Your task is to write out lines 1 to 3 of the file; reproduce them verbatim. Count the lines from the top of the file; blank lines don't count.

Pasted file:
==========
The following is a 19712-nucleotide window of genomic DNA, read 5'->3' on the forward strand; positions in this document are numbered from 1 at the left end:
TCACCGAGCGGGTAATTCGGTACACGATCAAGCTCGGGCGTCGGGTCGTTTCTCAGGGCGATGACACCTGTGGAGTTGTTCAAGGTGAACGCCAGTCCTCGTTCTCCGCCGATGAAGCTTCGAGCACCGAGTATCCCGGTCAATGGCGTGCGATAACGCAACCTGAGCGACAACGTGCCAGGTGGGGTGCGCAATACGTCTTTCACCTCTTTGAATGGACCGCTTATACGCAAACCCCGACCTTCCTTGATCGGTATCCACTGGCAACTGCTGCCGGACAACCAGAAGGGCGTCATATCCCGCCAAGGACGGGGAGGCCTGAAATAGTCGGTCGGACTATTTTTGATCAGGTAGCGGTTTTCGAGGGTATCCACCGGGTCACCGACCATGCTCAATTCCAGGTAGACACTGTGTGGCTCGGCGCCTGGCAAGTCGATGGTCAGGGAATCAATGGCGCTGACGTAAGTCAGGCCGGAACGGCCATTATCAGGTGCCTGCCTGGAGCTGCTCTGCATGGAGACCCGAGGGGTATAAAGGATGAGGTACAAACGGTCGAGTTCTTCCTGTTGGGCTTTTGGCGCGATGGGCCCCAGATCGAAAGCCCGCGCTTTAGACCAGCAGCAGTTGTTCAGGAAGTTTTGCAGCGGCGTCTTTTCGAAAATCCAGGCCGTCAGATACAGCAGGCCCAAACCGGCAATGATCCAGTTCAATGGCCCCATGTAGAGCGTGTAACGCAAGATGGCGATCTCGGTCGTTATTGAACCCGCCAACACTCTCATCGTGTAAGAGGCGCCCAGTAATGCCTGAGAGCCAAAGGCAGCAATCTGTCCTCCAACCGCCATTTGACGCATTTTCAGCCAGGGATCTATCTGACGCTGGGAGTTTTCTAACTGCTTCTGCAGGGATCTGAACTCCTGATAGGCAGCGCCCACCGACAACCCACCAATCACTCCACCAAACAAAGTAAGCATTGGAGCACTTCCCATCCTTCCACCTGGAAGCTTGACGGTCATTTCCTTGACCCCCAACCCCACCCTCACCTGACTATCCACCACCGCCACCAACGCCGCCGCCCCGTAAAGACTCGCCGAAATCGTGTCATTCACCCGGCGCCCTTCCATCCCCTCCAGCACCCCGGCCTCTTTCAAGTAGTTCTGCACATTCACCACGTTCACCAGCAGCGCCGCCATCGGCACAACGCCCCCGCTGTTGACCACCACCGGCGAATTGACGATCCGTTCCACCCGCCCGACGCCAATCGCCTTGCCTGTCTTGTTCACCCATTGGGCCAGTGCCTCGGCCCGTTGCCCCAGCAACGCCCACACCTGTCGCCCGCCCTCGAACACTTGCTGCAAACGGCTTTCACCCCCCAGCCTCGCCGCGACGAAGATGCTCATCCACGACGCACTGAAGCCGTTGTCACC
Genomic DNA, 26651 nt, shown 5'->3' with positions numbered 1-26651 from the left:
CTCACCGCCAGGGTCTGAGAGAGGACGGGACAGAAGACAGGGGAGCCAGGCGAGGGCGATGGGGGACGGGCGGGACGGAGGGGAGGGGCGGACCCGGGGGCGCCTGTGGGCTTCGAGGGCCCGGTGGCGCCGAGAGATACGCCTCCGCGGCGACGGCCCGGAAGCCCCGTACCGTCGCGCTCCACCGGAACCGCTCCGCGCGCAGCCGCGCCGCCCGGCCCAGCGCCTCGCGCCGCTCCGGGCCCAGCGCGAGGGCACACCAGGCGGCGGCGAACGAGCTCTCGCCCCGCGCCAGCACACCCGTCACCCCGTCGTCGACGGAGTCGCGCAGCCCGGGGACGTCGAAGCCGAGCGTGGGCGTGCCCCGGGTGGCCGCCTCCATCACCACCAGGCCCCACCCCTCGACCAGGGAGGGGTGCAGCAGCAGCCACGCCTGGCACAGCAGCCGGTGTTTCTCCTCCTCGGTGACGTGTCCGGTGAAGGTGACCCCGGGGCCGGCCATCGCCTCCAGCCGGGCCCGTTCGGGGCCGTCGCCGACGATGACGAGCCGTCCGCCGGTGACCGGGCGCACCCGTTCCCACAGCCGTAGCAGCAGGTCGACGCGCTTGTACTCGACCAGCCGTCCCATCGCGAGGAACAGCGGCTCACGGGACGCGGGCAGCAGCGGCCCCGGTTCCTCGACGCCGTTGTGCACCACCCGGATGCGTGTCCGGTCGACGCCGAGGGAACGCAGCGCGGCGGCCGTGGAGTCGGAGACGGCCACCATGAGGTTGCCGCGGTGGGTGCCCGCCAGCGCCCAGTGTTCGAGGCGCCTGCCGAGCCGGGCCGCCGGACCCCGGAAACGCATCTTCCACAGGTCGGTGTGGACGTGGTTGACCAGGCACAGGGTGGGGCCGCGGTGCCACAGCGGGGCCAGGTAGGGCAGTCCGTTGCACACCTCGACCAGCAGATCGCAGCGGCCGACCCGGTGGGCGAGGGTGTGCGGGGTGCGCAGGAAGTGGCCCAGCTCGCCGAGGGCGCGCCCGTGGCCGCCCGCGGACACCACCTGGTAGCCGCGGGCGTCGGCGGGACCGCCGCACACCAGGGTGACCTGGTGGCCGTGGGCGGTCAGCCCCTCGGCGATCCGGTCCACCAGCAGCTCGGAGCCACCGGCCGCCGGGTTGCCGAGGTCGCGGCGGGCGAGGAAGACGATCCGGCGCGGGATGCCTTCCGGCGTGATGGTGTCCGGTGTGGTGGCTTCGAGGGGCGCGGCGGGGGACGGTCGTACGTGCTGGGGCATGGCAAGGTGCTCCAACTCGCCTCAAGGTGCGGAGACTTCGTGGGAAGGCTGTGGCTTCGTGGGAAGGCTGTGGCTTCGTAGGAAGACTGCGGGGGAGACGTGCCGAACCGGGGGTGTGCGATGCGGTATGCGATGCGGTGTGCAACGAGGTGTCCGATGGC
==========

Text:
The following is a 19712-nucleotide window of genomic DNA, read 5'->3' on the forward strand; positions in this document are numbered from 1 at the left end:
TCACCGAGCGGGTAATTCGGTACACGATCAAGCTCGGGCGTCGGGTCGTTTCTCAGGGCGATGACACCTGTGGAGTTGTTCAAGGTGAACGCCAGTCCTCGTTCTCCGCCGATGAAGCTTCGAGCACCGAGTATCCCGGTCAATGGCGTGCGATAACGCAACCTGAGCGACAACGTGCCAGGTGGGGTGCGCAATACGTCTTTCACCTCTTTGAATGGACCGCTTATACGCAAACCCCGACCTTCCTTGATCGGTATCCACTGGCAACTGCTGCCGGACAACCAGAAGGGCGTCATATCCCGCCAAGGACGGGGAGGCCTGAAATAGTCGGTCGGACTATTTTTGATCAGGTAGCGGTTTTCGAGGGTATCCACCGGGTCACCGACCATGCTCAATTCCAGGTAGACACTGTGTGGCTCGGCGCCTGGCAAGTCGATGGTCAGGGAATCAATGGCGCTGACGTAAGTCAGGCCGGAACGGCCATTATCAGGTGCCTGCCTGGAGCTGCTCTGCATGGAGACCCGAGGGGTATAAAGGATGAGGTACAAACGGTCGAGTTCTTCCTGTTGGGCTTTTGGCGCGATGGGCCCCAGATCGAAAGCCCGCGCTTTAGACCAGCAGCAGTTGTTCAGGAAGTTTTGCAGCGGCGTCTTTTCGAAAATCCAGGCCGTCAGATACAGCAGGCCCAAACCGGCAATGATCCAGTTCAATGGCCCCATGTAGAGCGTGTAACGCAAGATGGCGATCTCGGTCGTTATTGAACCCGCCAACACTCTCATCGTGTAAGAGGCGCCCAGTAATGCCTGAGAGCCAAAGGCAGCAATCTGTCCTCCAACCGCCATTTGACGCATTTTCAGCCAGGGATCTATCTGACGCTGGGAGTTTTCTAACTGCTTCTGCAGGGATCTGAACTCCTGATAGGCAGCGCCCACCGACAACCCACCAATCACTCCACCAAACAAAGTAAGCATTGGAGCACTTCCCATCCTTCCACCTGGAAGCTTGACGGTCATTTCCTTGACCCCCAACCCCACCCTCACCTGACTATCCACCACCGCCACCAACGCCGCCGCCCCGTAAAGACTCGCCGAAATCGTGTCATTCACCCGGCGCCCTTCCATCCCCTCCAGCACCCCGGCCTCTTTCAAGTAGTTCTGCACATTCACCACGTTCACCAGCAGCGCCGCCATCGGCACAACGCCCCCGCTGTTGACCACCACCGGCGAATTGACGATCCGTTCCACCCGCCCGACGCCAATCGCCTTGCCTGTCTTGTTCACCCATTGGGCCAGTGCCTCGGCCCGTTGCCCCAGCAACGCCCACACCTGTCGCCCGCCCTCGAACACTTGCTGCAAACGGCTTTCACCCCCCAGCCTCGCCGCGACGAAGATGCTCATCCACGACGCACTGAAGCCGTTGTCACC
Genomic DNA, 26651 nt, shown 5'->3' with positions numbered 1-26651 from the left: